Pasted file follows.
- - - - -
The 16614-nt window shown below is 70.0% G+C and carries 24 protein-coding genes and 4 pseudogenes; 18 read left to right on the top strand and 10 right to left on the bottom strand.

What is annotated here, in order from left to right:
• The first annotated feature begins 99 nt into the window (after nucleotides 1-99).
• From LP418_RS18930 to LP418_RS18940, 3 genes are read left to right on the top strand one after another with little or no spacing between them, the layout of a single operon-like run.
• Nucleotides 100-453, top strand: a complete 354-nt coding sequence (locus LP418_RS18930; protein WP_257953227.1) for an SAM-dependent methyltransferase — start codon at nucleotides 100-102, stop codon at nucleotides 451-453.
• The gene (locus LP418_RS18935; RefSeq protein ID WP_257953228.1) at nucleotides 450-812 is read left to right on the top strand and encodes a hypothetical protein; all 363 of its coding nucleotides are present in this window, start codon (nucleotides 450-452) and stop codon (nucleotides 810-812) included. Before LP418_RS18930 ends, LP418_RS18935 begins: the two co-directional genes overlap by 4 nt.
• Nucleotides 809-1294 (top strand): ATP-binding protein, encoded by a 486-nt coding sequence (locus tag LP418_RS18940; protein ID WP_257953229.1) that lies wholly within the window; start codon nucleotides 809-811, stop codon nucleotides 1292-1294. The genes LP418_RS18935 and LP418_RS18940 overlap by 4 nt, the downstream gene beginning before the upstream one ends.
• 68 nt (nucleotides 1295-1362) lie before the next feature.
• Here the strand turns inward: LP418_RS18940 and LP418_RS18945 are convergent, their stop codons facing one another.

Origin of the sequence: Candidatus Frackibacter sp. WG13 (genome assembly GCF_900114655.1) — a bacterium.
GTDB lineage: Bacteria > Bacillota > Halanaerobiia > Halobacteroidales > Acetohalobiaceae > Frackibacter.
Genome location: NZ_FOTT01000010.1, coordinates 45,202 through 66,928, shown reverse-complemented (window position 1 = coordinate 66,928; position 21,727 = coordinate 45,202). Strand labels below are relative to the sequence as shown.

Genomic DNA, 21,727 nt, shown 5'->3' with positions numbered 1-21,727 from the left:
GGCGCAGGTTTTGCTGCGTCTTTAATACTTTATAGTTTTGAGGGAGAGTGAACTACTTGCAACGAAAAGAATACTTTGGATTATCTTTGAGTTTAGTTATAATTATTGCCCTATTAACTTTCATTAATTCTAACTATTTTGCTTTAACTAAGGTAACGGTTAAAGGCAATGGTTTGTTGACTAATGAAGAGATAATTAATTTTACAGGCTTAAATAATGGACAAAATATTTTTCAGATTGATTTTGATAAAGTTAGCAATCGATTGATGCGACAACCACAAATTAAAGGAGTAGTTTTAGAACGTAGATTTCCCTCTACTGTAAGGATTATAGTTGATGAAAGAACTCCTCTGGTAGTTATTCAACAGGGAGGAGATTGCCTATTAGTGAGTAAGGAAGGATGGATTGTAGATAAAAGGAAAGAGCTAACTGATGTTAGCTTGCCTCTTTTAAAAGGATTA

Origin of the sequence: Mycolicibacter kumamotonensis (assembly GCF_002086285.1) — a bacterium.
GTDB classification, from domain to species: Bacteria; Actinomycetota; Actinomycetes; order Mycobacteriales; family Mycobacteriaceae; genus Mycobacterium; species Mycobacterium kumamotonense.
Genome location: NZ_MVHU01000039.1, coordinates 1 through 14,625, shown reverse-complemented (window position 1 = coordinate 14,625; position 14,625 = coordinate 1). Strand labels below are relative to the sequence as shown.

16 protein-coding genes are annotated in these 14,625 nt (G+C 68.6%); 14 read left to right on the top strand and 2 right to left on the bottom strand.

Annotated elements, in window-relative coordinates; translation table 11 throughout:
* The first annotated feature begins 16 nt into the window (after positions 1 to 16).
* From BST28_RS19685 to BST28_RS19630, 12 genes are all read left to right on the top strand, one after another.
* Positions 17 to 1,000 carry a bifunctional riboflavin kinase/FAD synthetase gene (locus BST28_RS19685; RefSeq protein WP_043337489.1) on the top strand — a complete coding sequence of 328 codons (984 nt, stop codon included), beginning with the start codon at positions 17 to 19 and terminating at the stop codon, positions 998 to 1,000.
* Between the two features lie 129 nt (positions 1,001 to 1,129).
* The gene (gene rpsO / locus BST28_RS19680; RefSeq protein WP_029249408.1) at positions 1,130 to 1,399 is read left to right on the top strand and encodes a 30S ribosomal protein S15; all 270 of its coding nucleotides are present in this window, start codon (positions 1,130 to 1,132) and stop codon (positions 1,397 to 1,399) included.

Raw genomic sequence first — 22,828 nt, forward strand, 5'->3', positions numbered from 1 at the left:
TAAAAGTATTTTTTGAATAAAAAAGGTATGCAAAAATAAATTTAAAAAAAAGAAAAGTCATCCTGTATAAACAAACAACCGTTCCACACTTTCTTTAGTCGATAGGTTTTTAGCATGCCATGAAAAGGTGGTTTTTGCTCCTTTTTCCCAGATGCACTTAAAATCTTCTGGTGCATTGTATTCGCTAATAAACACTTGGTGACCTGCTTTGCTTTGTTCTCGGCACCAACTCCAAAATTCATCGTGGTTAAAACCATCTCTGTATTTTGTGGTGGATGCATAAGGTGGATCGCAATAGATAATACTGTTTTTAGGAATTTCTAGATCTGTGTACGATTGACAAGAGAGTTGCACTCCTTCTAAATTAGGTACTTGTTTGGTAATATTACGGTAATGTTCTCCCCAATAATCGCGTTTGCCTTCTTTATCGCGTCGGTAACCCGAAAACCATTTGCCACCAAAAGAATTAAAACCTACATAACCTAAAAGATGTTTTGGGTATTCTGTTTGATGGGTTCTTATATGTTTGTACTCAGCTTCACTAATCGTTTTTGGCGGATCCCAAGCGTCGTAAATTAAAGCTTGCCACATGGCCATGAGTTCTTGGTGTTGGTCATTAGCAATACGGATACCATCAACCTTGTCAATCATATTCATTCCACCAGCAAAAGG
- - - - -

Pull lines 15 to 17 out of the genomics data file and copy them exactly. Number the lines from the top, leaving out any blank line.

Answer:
Origin of the sequence: Mycolicibacter kumamotonensis (assembly GCF_002086285.1) — a bacterium.
GTDB classification, from domain to species: Bacteria; Actinomycetota; Actinomycetes; order Mycobacteriales; family Mycobacteriaceae; genus Mycobacterium; species Mycobacterium kumamotonense.
Genome location: NZ_MVHU01000039.1, coordinates 1 through 14,625, shown reverse-complemented (window position 1 = coordinate 14,625; position 14,625 = coordinate 1). Strand labels below are relative to the sequence as shown.